Limiting foreign student numbers may bankrupt universities, says UK Government adviser

Universities could go bankrupt if the UK Government limits the number of foreign students in a bid to bring down net migration, an adviser on immigration policy has warned.

Rishi Sunak’s potential plan to clamp down on international students taking “low-quality” degrees could “send many universities over the edge”, particularly in poorer regions, the chairman of the Government’s Migration Advisory Committee said.

Professor Brian Bell told BBC Radio 4’s Today programme: “Most universities for most courses lose money on teaching British students and offset that loss by charging more for international students.

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“If you close down the international route I’m not sure how the university continues to survive.”

The Old College at the University of Edinburgh. Picture: Getty ImagesThe Old College at the University of Edinburgh. Picture: Getty Images
The Old College at the University of Edinburgh. Picture: Getty Images

He said London, Cambridge and Oxford would do well if overseas students were only allowed places at “elite” universities, asking: “But what about Newcastle, what about the North East, the North West, Scotland?”

The King’s College economics professor added: “If you’re interested in the levelling-up agenda, you might want to worry about harming universities around Britain.”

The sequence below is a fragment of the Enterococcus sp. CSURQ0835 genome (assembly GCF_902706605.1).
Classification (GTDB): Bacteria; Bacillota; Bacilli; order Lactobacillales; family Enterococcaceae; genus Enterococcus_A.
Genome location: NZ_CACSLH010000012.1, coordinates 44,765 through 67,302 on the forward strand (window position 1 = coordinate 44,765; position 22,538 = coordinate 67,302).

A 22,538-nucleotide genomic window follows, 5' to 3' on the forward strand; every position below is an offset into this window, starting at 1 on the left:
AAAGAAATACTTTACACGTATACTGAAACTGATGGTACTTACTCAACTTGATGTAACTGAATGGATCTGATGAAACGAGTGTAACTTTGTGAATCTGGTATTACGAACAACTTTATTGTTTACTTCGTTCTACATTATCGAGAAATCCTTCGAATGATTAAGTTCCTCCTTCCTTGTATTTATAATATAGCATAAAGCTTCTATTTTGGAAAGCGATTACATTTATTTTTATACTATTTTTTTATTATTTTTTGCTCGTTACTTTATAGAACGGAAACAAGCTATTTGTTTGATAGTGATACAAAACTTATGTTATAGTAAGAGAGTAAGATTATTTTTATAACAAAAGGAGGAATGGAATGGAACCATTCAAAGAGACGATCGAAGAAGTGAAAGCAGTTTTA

He pointed out it was not just an immigration policy, but also an education policy, as it could lead to a “massive increase” in British students’ fees to make up for the loss of foreign students’ payments.

SNP shadow home secretary Stuart McDonald said the move, if carried out, would “deal another hammer blow to Scotland's economic interests”.

"If Westminster imposes this ludicrous and entirely counterproductive policy, it will be doing so against Scotland's wishes and in the face of strong opposition from the Scottish Government,” he said.

"International students bring huge benefits to Scottish society, our education system and economy. Yet again, the losers from this Tory policy would be communities across the length and breadth of Scotland.”

A No. 10 spokesman declined to say what constituted a “low quality” degree when pressed to provide a Government definition.

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Asked about concerns the potential policy would damage universities and the UK economy, the official said: “Of course we support our universities – they’re some of the very best in the world – and of course we will always act in the best interest of the UK.”

The Prime Minister is considering a crackdown on international students bringing dependants and restricting admissions to top universities, Downing Street said on Thursday after net migration to the UK climbed to a record half a million.

His official spokesman insisted Mr Sunak was “fully committed” to bringing overall immigration levels down and blamed “unprecedented and unique circumstances” for the record high.

The official said: “We’re considering all options to make sure the immigration system is delivering, and that does include looking at the issue of student dependants and low-quality degrees.”

This would be in line with proposals being explored by home secretary Suella Braverman, who has previously complained about foreign students “bringing in family members who can piggyback on to their student visa” and “propping up, frankly, substandard courses in inadequate institutions”.

People arriving on study visas accounted for the largest proportion of long-term immigration of non-EU nationals, at 277,000, or 39 per cent of the total, according to the Office for National Statistics.



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